Questions have been asked as to whether Chelsea's summer signing from Anzhi Makhachkala, Samuel Eto'o, is past his best. Has the 32-year-old lost his trademark pace? Is he no longer the lethal striker who won three UEFA Champions League titles in a combination of his time with Barcelona and Inter Milan?
Eto'o has not set the world alight in his four games since joining Chelsea on a one-year deal. He has failed to score in starts against Everton, Basel and Fulham or as an early substitute for the now-injured Fernando Torres at Steaua Bucharest on Tuesday night.
Jose Mourinho's Chelsea have also lost 50 per cent of those games in all competitions in which Eto'o has been involved while his passing accuracy of just 65.62% and shooting accuracy of 50% in his 154 minutes of Premier League action is less than impressive.
Ahead of Sunday's game at Norwich City, when Eto'o will likely be Chelsea's only real striking option, there will be a nagging suspicion he could be set to follow the trend of the likes of Hernan Crespo, Andriy Shevchenko, Mateja Kezman or even £50million Torres in arriving at Stamford Bridge with a great reputation only to flop in London. With Torres injured until after the international break, Romelu Lukaku on fire in a season-long loan at Everton, and Demba Ba seemingly out-of-favour having made only three appearances this season, this is a big worry for Chelsea.
But Eto'o's Champions League statistics are a reason to be encouraged. He has had six shots with an accuracy of 80% in a combined total of 169 minutes playing time against minnows Basel, who stunned Chelsea by winning in England on Matchday One, and the woeful Steaua. Eto'o's passing statistics are also better in Europe after an accuracy of 84%.
This could be an indication of the age-old adage of foreigners needing time to adapt to the pace, pressure and atmosphere of the Premier League when compared to the Champions League. Perhaps Eto'o has also yet to truly find his feet because Mourinho himself is still working out how to tactically get the best out of their 4-2-3-1 formation.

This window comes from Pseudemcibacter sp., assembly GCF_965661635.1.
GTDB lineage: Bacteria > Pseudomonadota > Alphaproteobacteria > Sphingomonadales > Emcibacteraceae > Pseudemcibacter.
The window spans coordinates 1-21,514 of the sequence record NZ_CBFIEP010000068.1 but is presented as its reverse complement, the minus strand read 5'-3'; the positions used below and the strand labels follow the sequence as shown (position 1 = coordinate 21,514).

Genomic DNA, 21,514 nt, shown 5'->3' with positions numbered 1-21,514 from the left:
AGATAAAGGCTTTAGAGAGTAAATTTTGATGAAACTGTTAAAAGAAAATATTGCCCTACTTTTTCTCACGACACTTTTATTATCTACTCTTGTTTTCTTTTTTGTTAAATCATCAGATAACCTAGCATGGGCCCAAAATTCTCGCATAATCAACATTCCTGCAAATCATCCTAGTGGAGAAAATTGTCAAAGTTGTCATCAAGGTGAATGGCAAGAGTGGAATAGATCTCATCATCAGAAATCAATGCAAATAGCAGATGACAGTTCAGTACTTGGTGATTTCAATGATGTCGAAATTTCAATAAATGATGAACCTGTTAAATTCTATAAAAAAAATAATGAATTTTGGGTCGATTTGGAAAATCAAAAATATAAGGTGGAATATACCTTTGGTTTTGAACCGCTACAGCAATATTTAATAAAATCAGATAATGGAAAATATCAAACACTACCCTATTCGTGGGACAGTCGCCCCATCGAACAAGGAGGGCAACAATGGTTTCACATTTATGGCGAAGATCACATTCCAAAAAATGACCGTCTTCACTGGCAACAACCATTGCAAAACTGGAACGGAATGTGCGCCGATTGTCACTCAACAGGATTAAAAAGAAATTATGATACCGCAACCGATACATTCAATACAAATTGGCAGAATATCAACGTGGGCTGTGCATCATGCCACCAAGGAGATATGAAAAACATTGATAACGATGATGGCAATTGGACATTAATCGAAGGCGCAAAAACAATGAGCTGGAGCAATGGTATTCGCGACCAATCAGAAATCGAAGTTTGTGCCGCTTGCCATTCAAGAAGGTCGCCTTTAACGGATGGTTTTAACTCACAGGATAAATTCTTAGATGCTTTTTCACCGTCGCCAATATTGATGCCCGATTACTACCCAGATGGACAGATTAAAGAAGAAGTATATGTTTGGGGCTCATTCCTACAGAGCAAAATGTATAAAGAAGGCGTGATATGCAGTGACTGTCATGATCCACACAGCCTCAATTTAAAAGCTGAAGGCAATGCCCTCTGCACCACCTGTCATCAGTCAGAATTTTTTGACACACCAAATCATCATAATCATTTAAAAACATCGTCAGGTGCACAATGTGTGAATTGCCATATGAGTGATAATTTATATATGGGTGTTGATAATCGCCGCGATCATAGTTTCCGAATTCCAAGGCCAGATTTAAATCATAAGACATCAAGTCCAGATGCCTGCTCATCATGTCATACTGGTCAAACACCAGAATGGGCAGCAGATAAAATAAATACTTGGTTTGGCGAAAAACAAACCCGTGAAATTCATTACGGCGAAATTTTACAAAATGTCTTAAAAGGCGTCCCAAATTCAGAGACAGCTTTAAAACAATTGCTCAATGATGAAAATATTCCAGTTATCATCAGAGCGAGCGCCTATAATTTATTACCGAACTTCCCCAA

That new setup even saw Mourinho experiment with Andre Schurrle as an out-of-position, ineffective lone striker in the 0-0 draw at Manchester United in August before Eto'o was signed. But the key to Eto'o's better performances in the Champions League appears to be that, although still the lone striker, he has been playing in a deeper position in Europe.
Mourinho has always had faith in Eto'o and he now needs that Champions League form to be replicated domestically. It is therefore vital Mourinho's tactics ensure Eto'o, who does look like has lost a bit of his pace, does not become isolated in advanced areas of the pitch. Mourinho hinted as much in September, when he said of his players and Eto'o familiarising themselves to the tactics: "He is a player adapted to the style of play we want in our team which is a bit contradictory to the general style and philosophy in the Premier League.
"We are not anymore a physical, direct team. We want to use the qualities of our attacking players in a different way. His movement is very intelligent. He knows exactly the kind of movement he has to do to give continuity to the attacking game. He has a natural appetite for goals and he will score a few goals for us and he will give us experience."
|Eto'o 2013/14 - Prem Lge|
|Minutes per Goal||0|
|Chances Created (inc assists)||1|
|Total Passes Made||32|
Despite some underwhelming Premier League statistics so far, it is of course also still very early in Eto'o's Chelsea career. It is not just the need to avoid him being isolated. He will need time to rediscover his form against some of the best defenders in the business having previously been playing in the less competitive Russian Premier League with Anzhi.
As a striker, the four-time African Player of the Year will get more opportunities to do so and gain match sharpness due to Mourinho - and most managers' - preference to introduce attackers as substitutes. Eto'o will improve with game time, particularly in what is likely to be a run of starts in Torres' absence before and after the international break, beginning against Chris Hughton's Norwich.
The most recent positive signs from Eto'o came again in the Champions League in that win against Steaua. His saved shot led to the hapless Daniel Georgievski scoring Chelsea's second goal as an own goal in their 4-0 victory. In his 79 minutes on the pitch, Eto'o hit the target with three out of five shots - more than any of his team-mates. He also created five chances and assisted, albeit perhaps inadvertently, Ramires' opener. His pass completion rate from 21 attempts was an impressive 90.5%, which was only bettered by John Terry (91.2%) and Frank Lampard (91.5%) among his team-mates who played 79 minutes or more.
The manner in which Eto'o linked with Lampard and Juan Mata against Steaua was also promising in central areas. Eto'o received six successful passes from Lampard and played four in return. With Mata, Eto'o received six successful passes and played two in return.
Chelsea will hope this is all a sign of Eto'o rediscovering his best form. They will need him against Norwich this weekend and potentially beyond that point in games against Cardiff City, Schalke in the Champions League, and further Premier League fixtures versus title rivals Manchester City and Arsenal before the end of October.